LENOX — Cheers erupted in Lenox Thursday night, as if the Red Sox won the World Series.
But it was opponents of the Planning Board’s proposed wireless telecommunications bylaw, victorious in their effort to defeat the plan.
The high-stakes special town meeting adjourned far earlier than expected. Resident Judy Moss called the question on the bylaw, asking voters to cut off debate after less than 30 minutes of discussion on the hotly contested wireless plan crafted by town planners over nearly two years and over 150 hours of Town Hall meetings.
Residents voted 68 percent in favor of proceeding directly to a vote on the towers bylaw warrant article, more than the two-thirds majority needed to end discussion, after eight residents voiced support and opposition for the plan, designed to clear the way for improvement in the town’s spotty cellphone service, especially affecting Verizon customers.
But the vote on the wireless bylaw itself narrowly missed the needed two-thirds supermajority. Residents voted 251-147 for the bylaw, a 63 percent majority. In order to pass, 266 “yes” votes would have been needed.
Earlier in the meeting, held at the Lenox Middle and High School and shepherded by Town Moderator John McNinch, two major spending projects sailed through with limited debate.
Voters unanimously supported building a $20 million public safety complex housing the town’s police, fire and ambulance services, now located in deteriorated, inadequate quarters in and adjacent to Town Hall.
The complex will be built on town-owned land at the corner of Housatonic Street and the Route 7/20 bypass, opposite Caligari Hardware.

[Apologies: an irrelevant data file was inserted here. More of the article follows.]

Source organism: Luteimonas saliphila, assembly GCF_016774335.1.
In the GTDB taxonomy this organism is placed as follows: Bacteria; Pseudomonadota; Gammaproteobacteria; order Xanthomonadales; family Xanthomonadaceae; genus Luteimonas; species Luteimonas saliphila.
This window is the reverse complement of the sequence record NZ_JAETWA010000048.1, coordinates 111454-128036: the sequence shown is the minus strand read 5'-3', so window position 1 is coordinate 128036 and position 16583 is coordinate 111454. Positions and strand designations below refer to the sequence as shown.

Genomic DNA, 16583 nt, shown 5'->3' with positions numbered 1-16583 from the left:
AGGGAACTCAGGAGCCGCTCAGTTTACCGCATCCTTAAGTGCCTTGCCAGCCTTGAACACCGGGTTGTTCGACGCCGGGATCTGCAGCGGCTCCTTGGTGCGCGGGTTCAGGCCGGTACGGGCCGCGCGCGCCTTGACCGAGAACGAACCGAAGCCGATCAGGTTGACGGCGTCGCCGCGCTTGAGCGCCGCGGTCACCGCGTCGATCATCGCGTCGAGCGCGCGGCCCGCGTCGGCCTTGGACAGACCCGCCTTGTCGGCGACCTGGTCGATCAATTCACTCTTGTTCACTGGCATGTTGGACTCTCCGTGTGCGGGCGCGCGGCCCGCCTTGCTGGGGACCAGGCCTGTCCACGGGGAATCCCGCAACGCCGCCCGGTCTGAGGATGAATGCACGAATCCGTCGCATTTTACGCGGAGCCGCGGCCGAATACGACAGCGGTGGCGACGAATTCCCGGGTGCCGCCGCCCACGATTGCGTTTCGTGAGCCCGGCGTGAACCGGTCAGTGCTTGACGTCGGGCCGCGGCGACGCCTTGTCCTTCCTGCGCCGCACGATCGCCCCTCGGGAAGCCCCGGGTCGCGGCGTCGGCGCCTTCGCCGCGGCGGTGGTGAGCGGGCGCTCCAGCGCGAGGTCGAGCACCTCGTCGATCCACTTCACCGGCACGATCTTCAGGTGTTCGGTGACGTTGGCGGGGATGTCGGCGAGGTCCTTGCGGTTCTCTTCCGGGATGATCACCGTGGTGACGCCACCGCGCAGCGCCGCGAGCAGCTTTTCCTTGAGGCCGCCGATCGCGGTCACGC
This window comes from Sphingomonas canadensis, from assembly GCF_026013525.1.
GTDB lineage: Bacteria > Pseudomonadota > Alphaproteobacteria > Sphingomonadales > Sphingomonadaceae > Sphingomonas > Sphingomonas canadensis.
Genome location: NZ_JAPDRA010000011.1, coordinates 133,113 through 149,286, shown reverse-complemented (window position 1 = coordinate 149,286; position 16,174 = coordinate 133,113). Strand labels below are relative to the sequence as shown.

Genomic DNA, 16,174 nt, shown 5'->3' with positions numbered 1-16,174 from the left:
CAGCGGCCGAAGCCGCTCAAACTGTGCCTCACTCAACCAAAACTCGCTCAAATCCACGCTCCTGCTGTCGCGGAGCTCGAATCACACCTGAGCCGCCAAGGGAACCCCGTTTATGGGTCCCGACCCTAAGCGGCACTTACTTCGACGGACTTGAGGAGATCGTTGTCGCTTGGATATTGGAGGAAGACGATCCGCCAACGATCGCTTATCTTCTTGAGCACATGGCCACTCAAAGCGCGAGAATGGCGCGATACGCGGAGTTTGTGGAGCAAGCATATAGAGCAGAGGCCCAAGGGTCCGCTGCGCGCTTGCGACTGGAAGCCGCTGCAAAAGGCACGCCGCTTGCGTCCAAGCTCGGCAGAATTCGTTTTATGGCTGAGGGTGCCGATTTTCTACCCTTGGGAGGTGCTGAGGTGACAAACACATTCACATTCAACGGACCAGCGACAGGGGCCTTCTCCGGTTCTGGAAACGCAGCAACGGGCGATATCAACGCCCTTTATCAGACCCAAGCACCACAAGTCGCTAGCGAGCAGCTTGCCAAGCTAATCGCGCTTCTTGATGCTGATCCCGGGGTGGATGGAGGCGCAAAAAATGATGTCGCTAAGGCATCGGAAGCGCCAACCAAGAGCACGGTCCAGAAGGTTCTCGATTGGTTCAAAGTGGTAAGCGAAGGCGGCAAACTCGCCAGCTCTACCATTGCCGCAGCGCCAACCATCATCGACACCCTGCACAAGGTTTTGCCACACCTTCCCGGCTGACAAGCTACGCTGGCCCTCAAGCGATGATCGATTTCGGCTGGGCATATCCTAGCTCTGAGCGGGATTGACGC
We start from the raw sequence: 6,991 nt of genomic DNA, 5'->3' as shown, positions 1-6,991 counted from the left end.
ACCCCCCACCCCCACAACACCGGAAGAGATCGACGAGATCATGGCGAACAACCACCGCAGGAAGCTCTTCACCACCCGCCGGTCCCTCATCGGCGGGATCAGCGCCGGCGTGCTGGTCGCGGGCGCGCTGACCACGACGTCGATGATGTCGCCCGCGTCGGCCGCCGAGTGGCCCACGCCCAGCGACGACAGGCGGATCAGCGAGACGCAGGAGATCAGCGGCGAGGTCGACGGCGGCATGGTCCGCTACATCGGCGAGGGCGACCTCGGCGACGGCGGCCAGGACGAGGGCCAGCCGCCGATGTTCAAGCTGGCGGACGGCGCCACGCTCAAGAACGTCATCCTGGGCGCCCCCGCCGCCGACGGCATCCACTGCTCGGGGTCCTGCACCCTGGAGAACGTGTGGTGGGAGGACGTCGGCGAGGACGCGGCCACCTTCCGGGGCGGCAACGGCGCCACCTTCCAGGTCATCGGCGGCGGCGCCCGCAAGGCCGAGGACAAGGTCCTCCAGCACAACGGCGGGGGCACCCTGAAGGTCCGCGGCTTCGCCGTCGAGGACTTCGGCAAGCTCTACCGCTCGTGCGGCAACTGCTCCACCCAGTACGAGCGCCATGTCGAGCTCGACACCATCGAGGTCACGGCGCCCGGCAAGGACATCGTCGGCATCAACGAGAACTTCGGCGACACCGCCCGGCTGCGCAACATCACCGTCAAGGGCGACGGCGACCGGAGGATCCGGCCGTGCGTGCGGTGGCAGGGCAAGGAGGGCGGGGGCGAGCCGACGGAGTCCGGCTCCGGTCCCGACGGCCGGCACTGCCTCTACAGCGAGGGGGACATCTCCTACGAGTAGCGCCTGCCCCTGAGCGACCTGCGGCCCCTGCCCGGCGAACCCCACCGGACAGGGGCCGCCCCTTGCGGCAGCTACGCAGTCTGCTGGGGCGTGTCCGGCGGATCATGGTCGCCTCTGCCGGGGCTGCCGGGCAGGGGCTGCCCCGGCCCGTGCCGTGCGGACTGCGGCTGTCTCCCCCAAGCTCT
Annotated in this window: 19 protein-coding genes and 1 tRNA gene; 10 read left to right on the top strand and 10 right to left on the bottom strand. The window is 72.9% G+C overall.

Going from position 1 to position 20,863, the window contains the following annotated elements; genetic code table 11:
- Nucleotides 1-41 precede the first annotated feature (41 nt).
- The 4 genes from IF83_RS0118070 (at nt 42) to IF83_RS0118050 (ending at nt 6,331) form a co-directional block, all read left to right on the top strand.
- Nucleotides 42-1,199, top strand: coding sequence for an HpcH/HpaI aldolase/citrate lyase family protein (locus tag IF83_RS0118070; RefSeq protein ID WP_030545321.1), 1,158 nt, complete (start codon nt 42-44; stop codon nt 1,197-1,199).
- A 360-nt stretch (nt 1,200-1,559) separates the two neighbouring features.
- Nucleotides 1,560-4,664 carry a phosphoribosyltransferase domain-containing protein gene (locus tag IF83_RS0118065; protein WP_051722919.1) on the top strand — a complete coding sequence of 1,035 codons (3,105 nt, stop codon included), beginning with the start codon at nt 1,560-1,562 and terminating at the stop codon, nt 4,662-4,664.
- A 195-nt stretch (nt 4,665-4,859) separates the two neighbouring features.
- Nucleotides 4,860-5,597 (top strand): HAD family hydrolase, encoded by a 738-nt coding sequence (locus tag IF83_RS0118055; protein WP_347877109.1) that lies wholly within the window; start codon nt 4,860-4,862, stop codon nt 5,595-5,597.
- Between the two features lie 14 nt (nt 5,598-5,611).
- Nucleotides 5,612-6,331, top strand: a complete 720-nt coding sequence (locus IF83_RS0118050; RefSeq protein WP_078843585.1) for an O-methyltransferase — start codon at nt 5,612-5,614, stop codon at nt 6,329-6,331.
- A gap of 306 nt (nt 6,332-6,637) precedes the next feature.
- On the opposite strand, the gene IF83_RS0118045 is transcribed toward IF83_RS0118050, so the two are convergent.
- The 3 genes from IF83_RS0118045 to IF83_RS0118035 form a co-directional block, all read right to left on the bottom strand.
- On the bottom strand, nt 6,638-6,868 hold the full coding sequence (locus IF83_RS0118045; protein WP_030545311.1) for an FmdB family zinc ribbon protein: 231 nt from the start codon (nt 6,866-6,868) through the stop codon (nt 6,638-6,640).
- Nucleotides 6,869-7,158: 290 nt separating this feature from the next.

Selectman Edward Lane made a strong case for the facility, supported by comments from Lenox Dale resident Richard DiFazio.
And voters overwhelmingly approved expansion and renovation of the aging wastewater treatment plant on Crystal Street in Lenox Dale. The federally mandated upgrade will cost $45 million. The strong show of support virtually guarantees a U.S. FDA grant of $15 million toward the project.
Despite objections from voter Charles Koscher, who said 45 percent of residents who use septic systems would not directly benefit from the upgrade, townsfolk backed the plan 363-29, far above the needed two-thirds supermajority.
Selectman Neal Maxymillian said that because the environmental upgrade of the plant is a federal requirement, the town could face fines of up to $25,000 a day if it failed to take action.
Views on wireless bylaw
During the abbreviated debate on the wireless bylaw, former Selectman Channing Gibson argued that cell phones are a vital link in today’s world, since fewer people have land lines. Without service, medical emergencies and other vital communications are impossible. He added that social justice issues are at stake.
“An unwillingness to trust existing health and scientific guidelines is not a valid excuse to deny members of our community help for their very real safety concerns,” Gibson said.
Amy Judd said the bylaw lacked necessary details and specific requirements for potential wireless facility applicants.
Sue Merritt, owner of Lenox Fit on Pittsfield Road, where the town’s major cell tower is located, spoke in support of the bylaw. “So far, I’m not glowing and I’m still here to talk about it. A lot of misinformation has been spread through the community.”
But Amelia Gilardi, teenage daughter of bylaw opponent Courtney Gilardi, described how she was “forced out” of her family home in southeast Pittsfield because of illness from a new Verizon Wireless cell tower, the subject of prolonged litigation by aggrieved residents.
She came to Lenox as a “safe haven” and stated that she didn’t vomit, get dizzy or miss school because of headaches, as she did in Pittsfield, but still suffers health impacts. “I lost the last three years of my childhood to this,” she told residents, asking for a “no” vote on the bylaw.